"He has had a constant, running battle with feminists. Don't they have a point?" asked Whitaker.

"Absolutely, they have a point. Absolutely!" said Berman.

But, she says, there is so much more to Hugh Hefner, so much more about him.

Beneath those pajamas beats the heart of a rebel, an iconoclast who's been tearing down barriers for decades.

At a time when America was black and white, Hefner's earliest TV shows (such as "Playboy's Penthouse") brought the races together, casually and comfortably, as if to say, Doesn't everyone live like this?

In the '60s when Playboy franchises in Miami and New Orleans refused to admit black patrons, Hefner bought back the licenses to those clubs at a loss, said Berman, "and then had whoever - black, white, doesn't matter - everyone was welcome."

Around the centerfold, the magazine published controversial authors, discussed controversial topics.

"We know about the sexual revolution," Hefner said. "People are less aware of the part I played related to racial equality, gay rights, the changing of drug laws. We were the amicus curiae, friend of the court in Roe v Wade. It gave women the right to choose.

"All these big issues, he was there, and I believe in those many rivulets, is how he made a difference," said Berman. "All these little things make up the total of who this man is."

All these little things that Hefner has been keeping all his life. Artifacts and mementoes from his earliest years to the present, meticulously filed away in 2,323 leather-bound scrapbooks: Pictures of his first plane . . . his first Valentine to his mother.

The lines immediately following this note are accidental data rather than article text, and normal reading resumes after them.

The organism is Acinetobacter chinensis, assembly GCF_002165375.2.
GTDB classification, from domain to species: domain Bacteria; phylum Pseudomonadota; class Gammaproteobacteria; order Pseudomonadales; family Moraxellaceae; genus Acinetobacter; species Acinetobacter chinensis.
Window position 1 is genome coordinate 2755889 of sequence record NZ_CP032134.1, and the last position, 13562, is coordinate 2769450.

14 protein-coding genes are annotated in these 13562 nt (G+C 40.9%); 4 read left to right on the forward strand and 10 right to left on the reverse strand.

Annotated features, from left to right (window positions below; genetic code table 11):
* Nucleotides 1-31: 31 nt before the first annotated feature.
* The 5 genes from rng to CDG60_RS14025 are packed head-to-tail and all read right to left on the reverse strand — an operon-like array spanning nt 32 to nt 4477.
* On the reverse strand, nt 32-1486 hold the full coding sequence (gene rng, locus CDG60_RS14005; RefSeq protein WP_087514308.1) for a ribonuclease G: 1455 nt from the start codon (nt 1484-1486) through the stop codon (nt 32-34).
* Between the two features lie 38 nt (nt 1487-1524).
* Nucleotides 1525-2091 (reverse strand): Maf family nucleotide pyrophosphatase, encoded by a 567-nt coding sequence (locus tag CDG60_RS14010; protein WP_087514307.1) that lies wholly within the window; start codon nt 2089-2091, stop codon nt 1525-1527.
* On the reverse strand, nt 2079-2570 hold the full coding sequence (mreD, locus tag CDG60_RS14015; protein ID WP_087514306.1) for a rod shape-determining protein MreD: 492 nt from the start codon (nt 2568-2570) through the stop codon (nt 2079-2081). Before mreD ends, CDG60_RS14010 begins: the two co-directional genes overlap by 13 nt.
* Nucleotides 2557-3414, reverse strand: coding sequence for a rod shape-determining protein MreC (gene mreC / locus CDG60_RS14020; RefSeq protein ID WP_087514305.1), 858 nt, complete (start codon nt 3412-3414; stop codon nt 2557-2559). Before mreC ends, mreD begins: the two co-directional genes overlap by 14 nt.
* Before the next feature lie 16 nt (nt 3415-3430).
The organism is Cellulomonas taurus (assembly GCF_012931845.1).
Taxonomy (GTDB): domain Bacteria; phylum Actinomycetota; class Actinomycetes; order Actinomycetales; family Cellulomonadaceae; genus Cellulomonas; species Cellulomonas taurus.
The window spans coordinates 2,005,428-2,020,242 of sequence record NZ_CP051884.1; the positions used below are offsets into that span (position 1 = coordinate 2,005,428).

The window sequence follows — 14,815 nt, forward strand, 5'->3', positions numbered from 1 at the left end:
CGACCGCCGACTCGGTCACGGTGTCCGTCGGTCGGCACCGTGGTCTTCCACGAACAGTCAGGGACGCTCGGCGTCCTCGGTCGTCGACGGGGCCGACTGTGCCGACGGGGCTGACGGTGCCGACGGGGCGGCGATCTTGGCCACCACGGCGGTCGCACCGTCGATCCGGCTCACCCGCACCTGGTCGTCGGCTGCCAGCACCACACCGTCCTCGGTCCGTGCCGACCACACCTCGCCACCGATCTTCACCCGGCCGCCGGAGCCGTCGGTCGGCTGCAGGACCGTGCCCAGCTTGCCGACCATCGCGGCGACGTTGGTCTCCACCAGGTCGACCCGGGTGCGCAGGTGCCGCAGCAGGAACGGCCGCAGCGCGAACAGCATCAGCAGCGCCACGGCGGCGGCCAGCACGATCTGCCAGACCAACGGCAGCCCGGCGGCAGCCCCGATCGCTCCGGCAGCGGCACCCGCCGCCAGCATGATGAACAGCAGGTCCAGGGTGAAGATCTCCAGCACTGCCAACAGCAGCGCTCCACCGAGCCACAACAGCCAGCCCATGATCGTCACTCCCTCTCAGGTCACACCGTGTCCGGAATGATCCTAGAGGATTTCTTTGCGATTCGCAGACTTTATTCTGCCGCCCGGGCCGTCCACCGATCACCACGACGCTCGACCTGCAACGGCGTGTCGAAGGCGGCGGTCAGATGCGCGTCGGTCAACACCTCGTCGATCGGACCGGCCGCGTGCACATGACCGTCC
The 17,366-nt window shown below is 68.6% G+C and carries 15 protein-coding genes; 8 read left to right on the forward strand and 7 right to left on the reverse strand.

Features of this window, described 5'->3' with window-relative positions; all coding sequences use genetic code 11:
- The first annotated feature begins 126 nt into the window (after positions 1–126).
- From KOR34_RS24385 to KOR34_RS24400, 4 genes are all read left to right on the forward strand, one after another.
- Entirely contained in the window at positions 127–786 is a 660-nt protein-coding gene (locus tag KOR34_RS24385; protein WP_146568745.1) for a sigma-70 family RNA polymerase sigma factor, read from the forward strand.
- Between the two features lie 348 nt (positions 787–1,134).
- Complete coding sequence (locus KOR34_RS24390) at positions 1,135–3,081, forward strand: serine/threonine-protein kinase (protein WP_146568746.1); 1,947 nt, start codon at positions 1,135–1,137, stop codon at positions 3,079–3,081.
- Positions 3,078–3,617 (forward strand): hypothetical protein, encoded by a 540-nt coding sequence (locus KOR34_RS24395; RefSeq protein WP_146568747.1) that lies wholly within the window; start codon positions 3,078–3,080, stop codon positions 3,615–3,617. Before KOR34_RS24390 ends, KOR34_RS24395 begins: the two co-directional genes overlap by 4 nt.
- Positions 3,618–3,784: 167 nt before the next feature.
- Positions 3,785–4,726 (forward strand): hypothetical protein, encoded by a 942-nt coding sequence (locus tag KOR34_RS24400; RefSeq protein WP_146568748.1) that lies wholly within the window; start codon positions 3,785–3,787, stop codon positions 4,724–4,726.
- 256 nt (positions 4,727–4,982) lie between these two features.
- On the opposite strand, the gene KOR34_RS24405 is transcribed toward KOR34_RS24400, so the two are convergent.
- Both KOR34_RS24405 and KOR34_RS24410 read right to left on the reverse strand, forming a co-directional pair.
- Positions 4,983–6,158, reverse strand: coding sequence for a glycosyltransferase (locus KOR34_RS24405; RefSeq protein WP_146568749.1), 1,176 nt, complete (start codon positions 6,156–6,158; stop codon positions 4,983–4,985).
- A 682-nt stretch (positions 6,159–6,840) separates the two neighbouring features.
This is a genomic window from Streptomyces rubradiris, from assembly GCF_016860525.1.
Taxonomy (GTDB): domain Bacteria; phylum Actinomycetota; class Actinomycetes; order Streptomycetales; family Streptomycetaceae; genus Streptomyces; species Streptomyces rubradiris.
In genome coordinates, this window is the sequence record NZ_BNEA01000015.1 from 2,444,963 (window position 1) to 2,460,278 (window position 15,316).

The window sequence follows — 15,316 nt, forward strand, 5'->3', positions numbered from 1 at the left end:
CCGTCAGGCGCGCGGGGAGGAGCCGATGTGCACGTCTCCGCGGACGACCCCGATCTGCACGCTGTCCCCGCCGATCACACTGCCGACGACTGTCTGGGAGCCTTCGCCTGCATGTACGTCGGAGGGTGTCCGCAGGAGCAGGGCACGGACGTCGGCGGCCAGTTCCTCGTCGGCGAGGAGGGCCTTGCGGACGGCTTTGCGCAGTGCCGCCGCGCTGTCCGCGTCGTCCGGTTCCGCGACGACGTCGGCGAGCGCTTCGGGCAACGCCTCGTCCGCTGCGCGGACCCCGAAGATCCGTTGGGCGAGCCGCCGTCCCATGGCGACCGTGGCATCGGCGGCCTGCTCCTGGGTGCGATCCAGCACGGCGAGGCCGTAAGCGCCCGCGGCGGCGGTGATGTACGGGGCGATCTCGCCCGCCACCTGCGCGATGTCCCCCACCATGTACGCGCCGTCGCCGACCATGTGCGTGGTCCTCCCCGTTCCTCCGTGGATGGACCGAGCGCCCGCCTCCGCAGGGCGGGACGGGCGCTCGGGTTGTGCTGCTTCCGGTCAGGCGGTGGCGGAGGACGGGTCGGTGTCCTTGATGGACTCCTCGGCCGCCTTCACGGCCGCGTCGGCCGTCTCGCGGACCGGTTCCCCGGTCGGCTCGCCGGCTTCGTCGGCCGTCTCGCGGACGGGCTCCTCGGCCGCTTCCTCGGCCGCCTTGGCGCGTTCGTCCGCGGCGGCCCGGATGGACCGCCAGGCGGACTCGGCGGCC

If it's not in his scrapbooks, it's on his walls: Pictures of everyone who's partied at the Mansion. "Everybody, everybody comes to the Playboy Mansion," he said. Clooney, Pitt, Magic, Cosby.

"It's good to be alive," Hefner muses.

And back in charge. He relinquished financial control of his company 40 years ago, and this year seized it back. Yet even as the flagship magazine flagged (circulation down from 7 million readers in the '70s to a million-and-a-half now), he never gave up creative control.

"I do oversee what goes into the magazine: Pick the covers, pick the playmates, cartoons, jokes, letters. Still actively involved."

And still "active."

The twice-married, twice-divorced octogenarian was to get married again this month, to December 2009 Playmate Crystal Harris, 60 years his junior.

But recently she called it off and moved out of the mansion ... no explanation given.

More gossip for the tabloids, another memory for his scrap books.

Still, the playboy doesn't want to be remembered as just the playboy: "I'd like to be remembered as someone who played an important part in changing the social-sexual values of my time."

Love him or hate him ... filmmaker Brigitte Berman says he cannot be ignored.

"You can never say he has not made a difference and he is not an amazing icon," she said.

America is different because of Hugh Hefner. To which he'd say, viva la difference.

"The whole concept that somehow Playboy turned women into sex objects - that's part of who they are! Thank goodness! It is the attraction between the two sexes that gives us civilization."

For that, he has no regrets ... and no plans to stop.

So the future is more bunnies, more clubs, more TV. "That's the Playboy life, huh?" Whitaker asked.

"Hm-hmm. Dancing as fast as I can," Hefner replied.